|ganley.org -> Writing -> Newly Digital|
Newly DigitalIt all started in the late 70's, when I was 10 or 11 years old. I visited my sister, and she and her then-boyfriend showed me their computer, a TRS-80 Model 1. Subsequently I spent a weekend now and then at her place, and they taught me to program.
This was, of course, big fun, but I desperately needed my own computer. I wanted a TRS-80 like theirs, but they were many hundreds of dollars. Fortuitously, right about then the Sinclair ZX-81 came out, and with the 16K memory upgrade it was about $250, which happened to be exactly the balance of my birthday-and-paper-route savings account. Mail order, from England, and it took an eternity. Coincidentally, it arrived on my twelfth birthday, 1980, and my parents hid it and presented it along with my birthday presents. I thought my head would simply explode.
Of course, none of us realized that unlike the TRS-80, this machine didn't come with a monitor. The next day, off we went to buy a cheap black and white TV. Some of my siblings had been clamoring for a TV in their rooms, so mine came with a stern lecture about how it was strictly forbidden for me to watch TV on it. I quietly agreed, wondering to myself why in the world I would want to watch TV on it instead of using the computer?
The ZX-81 was a meager sort of machine. It had a tiny membrane keyboard. You entered BASIC keywords with single keystrokes; a key switched the keyboard between this keyword mode and regular letter-at-a-time mode. The 16K memory upgrade was a module that plugged into the back, and the connection was flaky, so that if you pushed too hard on the keyboard (which you pretty much had to do), the machine would freeze up or reboot. Still, I wrote some fun stuff on it. I learned Z-80 assembly, primarily so that I could write a fast enough version of Conway's Life. Mostly, though, the most important feature of that ZX-81 was that it was mine, right there in my room and ready to be used whenever inspiration struck.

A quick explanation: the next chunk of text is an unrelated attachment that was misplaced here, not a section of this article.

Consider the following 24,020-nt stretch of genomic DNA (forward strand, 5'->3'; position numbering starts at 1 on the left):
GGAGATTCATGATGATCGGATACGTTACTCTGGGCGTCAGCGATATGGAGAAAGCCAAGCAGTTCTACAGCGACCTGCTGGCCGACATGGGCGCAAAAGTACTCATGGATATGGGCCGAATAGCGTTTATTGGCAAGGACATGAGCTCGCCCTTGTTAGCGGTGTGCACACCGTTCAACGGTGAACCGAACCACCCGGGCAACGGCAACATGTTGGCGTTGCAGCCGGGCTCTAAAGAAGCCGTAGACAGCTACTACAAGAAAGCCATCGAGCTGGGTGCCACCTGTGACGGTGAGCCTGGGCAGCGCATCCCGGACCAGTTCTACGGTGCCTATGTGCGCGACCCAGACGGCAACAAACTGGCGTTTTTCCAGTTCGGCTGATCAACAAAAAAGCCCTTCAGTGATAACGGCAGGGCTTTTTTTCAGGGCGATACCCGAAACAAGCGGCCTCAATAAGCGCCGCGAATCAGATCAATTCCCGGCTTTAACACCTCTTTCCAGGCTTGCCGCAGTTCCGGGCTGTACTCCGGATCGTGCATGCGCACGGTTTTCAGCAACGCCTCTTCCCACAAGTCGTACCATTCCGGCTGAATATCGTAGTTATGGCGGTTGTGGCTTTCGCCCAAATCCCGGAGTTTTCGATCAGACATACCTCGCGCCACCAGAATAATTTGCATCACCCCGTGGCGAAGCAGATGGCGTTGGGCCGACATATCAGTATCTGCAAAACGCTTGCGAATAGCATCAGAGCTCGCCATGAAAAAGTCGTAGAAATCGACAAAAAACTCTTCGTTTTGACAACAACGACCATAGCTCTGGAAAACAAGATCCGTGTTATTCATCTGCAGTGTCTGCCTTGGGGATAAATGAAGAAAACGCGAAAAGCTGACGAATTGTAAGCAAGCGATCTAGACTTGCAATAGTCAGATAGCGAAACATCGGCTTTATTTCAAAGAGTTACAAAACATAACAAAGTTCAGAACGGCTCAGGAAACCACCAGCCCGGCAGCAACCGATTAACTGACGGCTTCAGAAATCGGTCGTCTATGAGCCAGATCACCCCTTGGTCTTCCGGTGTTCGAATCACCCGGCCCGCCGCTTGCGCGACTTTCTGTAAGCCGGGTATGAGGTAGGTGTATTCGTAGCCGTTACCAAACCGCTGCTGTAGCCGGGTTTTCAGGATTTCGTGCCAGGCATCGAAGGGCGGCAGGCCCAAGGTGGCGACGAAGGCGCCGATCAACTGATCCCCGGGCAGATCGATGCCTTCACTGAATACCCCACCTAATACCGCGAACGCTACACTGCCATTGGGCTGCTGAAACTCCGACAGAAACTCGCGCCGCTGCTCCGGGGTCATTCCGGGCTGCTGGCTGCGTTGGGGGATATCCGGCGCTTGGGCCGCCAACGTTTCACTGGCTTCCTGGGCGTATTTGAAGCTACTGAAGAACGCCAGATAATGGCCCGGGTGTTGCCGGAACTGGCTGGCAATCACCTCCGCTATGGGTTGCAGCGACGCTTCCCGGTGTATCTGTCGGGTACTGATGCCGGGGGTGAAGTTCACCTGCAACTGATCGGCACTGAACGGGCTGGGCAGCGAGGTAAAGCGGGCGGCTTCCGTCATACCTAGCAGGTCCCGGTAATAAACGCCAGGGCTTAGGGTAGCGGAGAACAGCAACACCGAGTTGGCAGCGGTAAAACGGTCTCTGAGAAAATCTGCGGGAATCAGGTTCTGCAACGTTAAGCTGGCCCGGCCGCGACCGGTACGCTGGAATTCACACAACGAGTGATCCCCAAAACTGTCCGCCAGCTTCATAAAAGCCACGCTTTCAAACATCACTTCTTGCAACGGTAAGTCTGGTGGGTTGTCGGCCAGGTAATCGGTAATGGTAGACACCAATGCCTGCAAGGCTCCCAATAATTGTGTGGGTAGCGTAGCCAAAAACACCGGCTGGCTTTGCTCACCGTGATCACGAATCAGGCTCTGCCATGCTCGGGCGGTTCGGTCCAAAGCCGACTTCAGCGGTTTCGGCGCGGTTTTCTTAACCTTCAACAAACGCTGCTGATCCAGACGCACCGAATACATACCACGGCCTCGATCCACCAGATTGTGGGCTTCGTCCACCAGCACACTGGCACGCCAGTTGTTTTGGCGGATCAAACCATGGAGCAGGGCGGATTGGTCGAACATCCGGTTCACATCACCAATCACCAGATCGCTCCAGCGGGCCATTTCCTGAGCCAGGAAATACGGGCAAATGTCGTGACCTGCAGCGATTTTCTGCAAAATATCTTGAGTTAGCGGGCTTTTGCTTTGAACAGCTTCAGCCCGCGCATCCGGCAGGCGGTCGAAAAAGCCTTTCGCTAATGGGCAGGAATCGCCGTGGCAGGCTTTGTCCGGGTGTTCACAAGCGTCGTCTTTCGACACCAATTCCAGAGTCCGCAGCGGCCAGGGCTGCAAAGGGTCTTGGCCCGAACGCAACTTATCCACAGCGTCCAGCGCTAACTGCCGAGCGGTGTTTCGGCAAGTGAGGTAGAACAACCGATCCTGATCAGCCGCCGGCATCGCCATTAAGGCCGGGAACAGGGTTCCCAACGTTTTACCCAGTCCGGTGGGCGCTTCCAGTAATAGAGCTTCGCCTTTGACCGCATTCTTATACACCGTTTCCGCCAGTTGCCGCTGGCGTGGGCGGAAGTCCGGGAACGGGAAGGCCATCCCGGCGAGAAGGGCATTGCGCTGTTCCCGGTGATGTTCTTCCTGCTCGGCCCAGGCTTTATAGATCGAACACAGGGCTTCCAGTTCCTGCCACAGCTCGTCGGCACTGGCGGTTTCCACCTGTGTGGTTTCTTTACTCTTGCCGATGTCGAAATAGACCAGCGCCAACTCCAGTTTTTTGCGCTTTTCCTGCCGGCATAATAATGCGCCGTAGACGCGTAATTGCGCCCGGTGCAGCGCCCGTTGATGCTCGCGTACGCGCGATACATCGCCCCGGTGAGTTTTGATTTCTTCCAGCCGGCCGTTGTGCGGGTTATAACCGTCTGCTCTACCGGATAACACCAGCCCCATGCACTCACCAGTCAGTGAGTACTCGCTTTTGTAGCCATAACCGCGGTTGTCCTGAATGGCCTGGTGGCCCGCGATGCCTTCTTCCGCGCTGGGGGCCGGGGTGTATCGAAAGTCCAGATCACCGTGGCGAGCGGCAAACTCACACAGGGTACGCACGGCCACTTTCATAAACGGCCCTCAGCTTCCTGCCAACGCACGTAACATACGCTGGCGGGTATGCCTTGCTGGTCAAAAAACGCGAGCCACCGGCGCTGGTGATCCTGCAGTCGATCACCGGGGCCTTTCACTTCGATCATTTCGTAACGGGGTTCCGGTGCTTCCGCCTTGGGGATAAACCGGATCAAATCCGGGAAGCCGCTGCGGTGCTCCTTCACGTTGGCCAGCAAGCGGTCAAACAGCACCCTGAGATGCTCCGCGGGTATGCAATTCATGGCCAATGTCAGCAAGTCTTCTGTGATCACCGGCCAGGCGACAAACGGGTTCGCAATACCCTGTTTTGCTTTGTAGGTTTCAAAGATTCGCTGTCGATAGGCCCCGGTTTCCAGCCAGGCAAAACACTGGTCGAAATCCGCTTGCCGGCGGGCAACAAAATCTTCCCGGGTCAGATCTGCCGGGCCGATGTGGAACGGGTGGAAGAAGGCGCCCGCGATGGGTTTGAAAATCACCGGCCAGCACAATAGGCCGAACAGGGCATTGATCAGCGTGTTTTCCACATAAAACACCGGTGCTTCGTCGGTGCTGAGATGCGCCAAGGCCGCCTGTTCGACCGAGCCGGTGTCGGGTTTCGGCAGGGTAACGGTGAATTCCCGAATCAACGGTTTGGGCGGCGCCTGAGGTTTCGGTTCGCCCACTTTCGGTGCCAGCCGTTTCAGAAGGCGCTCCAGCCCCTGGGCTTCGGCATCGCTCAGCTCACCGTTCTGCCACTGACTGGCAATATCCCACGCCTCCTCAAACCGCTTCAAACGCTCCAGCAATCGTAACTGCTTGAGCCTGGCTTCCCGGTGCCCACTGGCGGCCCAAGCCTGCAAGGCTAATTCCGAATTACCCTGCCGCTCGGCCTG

A year or so later, my sister upgraded (to a Commodore 64, I think) and gave me her TRS-80. This was a tremendous upgrade from the ZX-81. It had a real keyboard, a nice monitor, and better graphics (128 x 48 pixels!). I wrote all sorts of programs on it, very much of the "solution looking for a problem" type. I rewrote that version of Conway's Life from my ZX-81 for the TRS-80. I wrote a lot of the kinds of things I saw in the "Mathematical Recreations" column in Scientific American: fractal curves, genetic algorithms, and the like.
One summer I took a computer class. What passed for a computer class in the early 80's was learning FORTRAN on an obsolete IBM/360 using punchcards. I did learn some useful skills in there, probably the most important of which was factoring out pieces of code into subroutines. (Plus, I secured my status as the youngest person I know who has ever programmed using punchcards.)
I wrote code on that TRS-80 long after it was obsolete. Even into the heyday of the IBM PC, I was still playing with the TRS-80, because that was what I had. It bewilders me that sharp people didn't recognize the revolutionary nature of the personal computer, how amazing it is to have a whole computer--even a little one--all to yourself right there in your home.